During this distressing time, Mary O’Neill found a little friend just next door where the Olson family lives.
If anything, the pandemic and its subsequent lockdown allowed us to spend more time with our loved ones and in turn, appreciate them. But this difficult phase has been hard on people who live alone, especially seniors. Thankfully it is not the case for a Minneapolis woman, who forged a beautiful neighborly bond with a young boy. 99-year-old Mary O’Neill has an adult daughter, who lives in the area and visits her at least once every week. But the rest of her relatives are scattered and no thanks to the pandemic, they haven't been able to meet her leaving the soon-to-be Centurian in seclusion.
Thankfully, she found a little friend just next door. It's a 2-year-old boy named Benjamin Olson. Over the years, Mary has been watching the child grow through the chain-link fence that separates their properties. She has witnessed the boy as he learned to walk, talk, and eventually as he started running and playing.
"Benjamin just turned 2 years old, we've been neighbors with Mary long before he was born," said Benjamin's mother Sarah Olson. She explained that her family hasn't seen Mary that much but when the pandemic hit and forced them to stay home, they frequently saw her outside. And as Benjamin began playing in the yard often, the elderly lady would come outside too. Eventually, the two began interacting and playing with each other.
A 99-year-old woman and her 2-year-old neighbour became the best of friends during the pandemic.— Steffani Cameron, Deep State Operative (@SnarkySteff) July 23, 2021
A smile to end your day:https://t.co/2lVW1eTYIk
They have even developed a game that allows them to play over the fence. While Benjamin passes her a ball, she uses her cane to hit it back at him. "He would run over to Mary when he would see her in the yard and he would bring her a ball," Sarah told CBS News. "And she created this game that we call Ping Ball, where Benjamin brings her a ball and Mary reaches her cane over our fence, flips it over and kind of kicks it to Benjamin back and forth."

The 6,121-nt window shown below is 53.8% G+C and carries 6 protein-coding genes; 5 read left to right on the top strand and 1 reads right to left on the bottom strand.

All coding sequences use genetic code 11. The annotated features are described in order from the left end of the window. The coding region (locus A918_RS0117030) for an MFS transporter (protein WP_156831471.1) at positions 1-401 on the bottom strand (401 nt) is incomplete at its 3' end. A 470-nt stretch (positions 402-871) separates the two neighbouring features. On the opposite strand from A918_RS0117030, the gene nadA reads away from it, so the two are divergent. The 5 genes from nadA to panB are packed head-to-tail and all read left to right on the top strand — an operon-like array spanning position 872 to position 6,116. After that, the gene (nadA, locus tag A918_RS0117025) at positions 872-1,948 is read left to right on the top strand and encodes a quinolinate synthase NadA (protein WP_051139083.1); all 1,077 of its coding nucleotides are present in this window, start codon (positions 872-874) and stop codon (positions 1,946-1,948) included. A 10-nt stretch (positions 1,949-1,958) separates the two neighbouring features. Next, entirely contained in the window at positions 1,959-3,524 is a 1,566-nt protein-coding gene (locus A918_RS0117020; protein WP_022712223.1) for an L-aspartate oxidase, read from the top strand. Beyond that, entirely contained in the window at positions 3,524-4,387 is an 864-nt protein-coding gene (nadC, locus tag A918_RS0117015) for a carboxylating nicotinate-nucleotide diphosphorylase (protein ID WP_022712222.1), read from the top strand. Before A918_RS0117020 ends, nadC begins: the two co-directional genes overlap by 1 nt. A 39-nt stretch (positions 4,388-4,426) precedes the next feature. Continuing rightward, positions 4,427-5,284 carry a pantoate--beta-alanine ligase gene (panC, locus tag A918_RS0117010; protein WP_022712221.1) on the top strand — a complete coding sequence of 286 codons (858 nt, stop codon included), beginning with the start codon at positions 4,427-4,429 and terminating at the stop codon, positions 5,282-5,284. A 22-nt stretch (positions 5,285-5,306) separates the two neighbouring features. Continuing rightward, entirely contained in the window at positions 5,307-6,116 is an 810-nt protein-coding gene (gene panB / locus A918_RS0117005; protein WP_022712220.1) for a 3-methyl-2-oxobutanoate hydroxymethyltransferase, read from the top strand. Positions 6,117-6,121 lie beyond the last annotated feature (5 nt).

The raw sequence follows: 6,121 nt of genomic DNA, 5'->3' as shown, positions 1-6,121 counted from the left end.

For little Benjamin, O'Neill is his dear friend who he loves meeting and playing with. The age difference doesn't bother the kid one bit. "She’s just Mary, or in the past couple of days, he’s been calling her 'Mimi.' We’ll be playing inside and he’ll go, 'Mimi? Mimi?' and we’ll go outside and look for [her]," she added. "She’ll call out, 'Hey Benjamin!' when she sees him, and it’s just been so cute to watch it."
While O’Neill is Benjamin's first best friend, the elderly woman cherishes her bond with the boy as it really helped her stay strong during the pandemic isolation. Without anyone at home, she needed a friend and found that in baby Benjamin. "We learned how much she looked forward to seeing him playing in the yard and how Benjamin kind of kept her going in the pandemic when she wasn't able to see anyone else," revealed Sarah.
Playing with Benjamin has rekindled O’Neill's childlike spirit as she could be seen having fun with bubbles and even water guns. According to the news outlet, O'Neill has one granddaughter and she is already an adult. So for her Benjamin is the closest thing she has to a grandkid or great-grandkid at the moment. It's been over a year since the two began playing together and they still love spending time in each other's company. When she celebrates her 100th birthday in August, the Olson family hopes to be there with her to help blow out the candles, per the Good News Network.
Their friendship has touched thousands of people and Sarah thinks it could be because their relations formed so naturally. "We didn't have to work on it at all, it just happened really naturally," she said. "Friendship can just happen so many different ways, I'm just really happy they were able to form this friendship – quarantine or not, pandemic or not. I'm happy they formed this friendship because it means a lot to her and it means a lot to him too."
Cover image source: YouTube Screenshot | KARE 11